Deborah Drewniak made her way to the witness stand to testify about a crash that broke nearly every bone in her body. In 2011, Emma Vieira hit Drewniak with her car, admittedly distracted by a text message. The now 20-year-old driver is up for sentencing and the judge wanted to hear how the victim is doing.
"This hardship is definitely the hardest experience I have faced during my 54 years of living," Drewniak's little sister, Elizabeth Brigante, read from a statement Drewniak wrote.
Brain and nerve damage make Drewniak's words too hard to decipher.
"She has handed me and my family and the people I know a life sentence resulting from her inability to drive responsibly," Brigante read.
Drewniak's family described a newfound stress following the crash. The once independent woman is now totally reliant on her siblings for everyday tasks.
"All I have ever wanted to see is remorse and to say you are sorry. We have never seen that," said Karen Drewniak, Deborah's sister-in-law.
In October, Vieira pled guilty to gross negligent operation with serious injury resulting and struck a deal with prosecutors that limited her jail time.
Tuesday, Drewniak and her family finally got the tearful apology they've been waiting for.
"I am sorry, Deborah," Emma Vieira said. "I wish I could take all your pain away and I do wish I could take your spot and give you your life back. I never meant for any of this to happen."
"I don't know what I'll do if my daughter goes to jail. She's my world," said Regina Vieira, Emma's mom.
Regina Vieira defended her daughter, describing her as a sensitive, caring kid. She begged the judge to spare her from jail time.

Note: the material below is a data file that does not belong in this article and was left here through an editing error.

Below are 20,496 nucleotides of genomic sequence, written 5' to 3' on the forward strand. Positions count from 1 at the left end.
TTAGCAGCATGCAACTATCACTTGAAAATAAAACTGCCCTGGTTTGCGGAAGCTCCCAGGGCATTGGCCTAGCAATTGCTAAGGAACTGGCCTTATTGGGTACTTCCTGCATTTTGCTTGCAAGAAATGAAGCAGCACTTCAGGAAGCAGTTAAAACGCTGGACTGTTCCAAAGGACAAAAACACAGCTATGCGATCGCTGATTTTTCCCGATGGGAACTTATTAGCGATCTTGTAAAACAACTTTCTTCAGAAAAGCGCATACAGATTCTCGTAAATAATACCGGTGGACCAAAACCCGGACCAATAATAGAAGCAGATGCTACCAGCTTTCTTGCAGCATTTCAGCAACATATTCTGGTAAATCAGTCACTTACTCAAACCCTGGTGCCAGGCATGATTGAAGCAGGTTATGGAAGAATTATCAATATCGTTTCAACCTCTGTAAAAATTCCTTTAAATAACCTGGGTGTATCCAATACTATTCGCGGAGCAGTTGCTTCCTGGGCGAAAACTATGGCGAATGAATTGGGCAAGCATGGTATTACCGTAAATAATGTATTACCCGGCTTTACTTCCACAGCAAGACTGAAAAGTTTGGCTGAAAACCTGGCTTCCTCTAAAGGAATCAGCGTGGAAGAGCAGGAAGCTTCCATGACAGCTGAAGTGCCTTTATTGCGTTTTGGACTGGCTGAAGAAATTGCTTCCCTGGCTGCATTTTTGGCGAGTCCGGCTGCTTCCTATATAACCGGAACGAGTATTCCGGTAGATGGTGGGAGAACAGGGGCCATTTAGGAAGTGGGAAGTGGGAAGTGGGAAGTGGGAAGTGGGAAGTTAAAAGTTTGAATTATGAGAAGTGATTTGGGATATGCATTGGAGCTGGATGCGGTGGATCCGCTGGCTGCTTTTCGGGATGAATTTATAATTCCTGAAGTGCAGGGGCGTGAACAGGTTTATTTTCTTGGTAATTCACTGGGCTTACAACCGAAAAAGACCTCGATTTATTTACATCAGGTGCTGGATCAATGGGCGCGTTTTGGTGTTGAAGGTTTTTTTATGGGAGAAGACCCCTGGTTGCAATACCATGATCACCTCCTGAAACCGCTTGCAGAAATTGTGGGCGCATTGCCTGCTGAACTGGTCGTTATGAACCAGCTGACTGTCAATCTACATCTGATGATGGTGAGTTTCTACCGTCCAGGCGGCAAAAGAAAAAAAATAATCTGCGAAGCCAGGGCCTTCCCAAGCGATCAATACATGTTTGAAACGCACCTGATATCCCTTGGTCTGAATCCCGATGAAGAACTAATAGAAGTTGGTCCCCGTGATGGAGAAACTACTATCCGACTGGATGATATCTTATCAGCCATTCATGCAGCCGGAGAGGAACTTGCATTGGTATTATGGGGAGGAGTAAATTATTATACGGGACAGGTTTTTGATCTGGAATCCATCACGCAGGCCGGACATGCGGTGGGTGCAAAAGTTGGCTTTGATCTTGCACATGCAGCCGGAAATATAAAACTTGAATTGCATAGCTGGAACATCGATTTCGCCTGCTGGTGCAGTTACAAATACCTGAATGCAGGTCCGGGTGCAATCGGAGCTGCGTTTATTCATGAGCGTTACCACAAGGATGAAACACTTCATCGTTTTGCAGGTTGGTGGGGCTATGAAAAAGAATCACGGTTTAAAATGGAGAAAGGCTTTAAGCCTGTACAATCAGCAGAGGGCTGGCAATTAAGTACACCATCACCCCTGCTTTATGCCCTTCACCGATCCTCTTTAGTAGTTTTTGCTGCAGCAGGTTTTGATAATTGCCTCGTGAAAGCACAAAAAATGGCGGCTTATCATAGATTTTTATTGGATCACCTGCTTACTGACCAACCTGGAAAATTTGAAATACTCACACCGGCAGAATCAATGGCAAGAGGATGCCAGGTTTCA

"There's rough people in there and it's not going to better her," Regina Vieira said.
"Although I'm not a great believer in general deterrence, I don't want word to get out that it's OK to text and drive," Vt. Superior Court Judge Michael Kupersmith said.
The judge sentenced Vieira to 30 days in jail, 5 months home confinement and 5 years probation. Outside court, Deborah Drewniak said she was happy with the sentence and hopes drivers will learn one lesson from her tragedy: "If your car is on, turn you phone off. The distractions are too costly to justify facing," she said.
Vieira won't go directly to jail, but her home confinement will start Wednesday. The judge says her 30-day sentence must be served consecutively, not broken up on weekends like lawyers wanted. But he says he'll be flexible on the start date given her mom's upcoming surgery that will temporarily leave Emma as the primary caretaker for her 5-year-old brother. Vieira will also be required to take a defensive driving course and complete 500 hours of community service, half of which can be spent doing household chores for Drewniak, if Drewniak approves it. Additionally, Vieira will be required spend 100 hours talking to high school students about her experience and the dangers of distracted driving.
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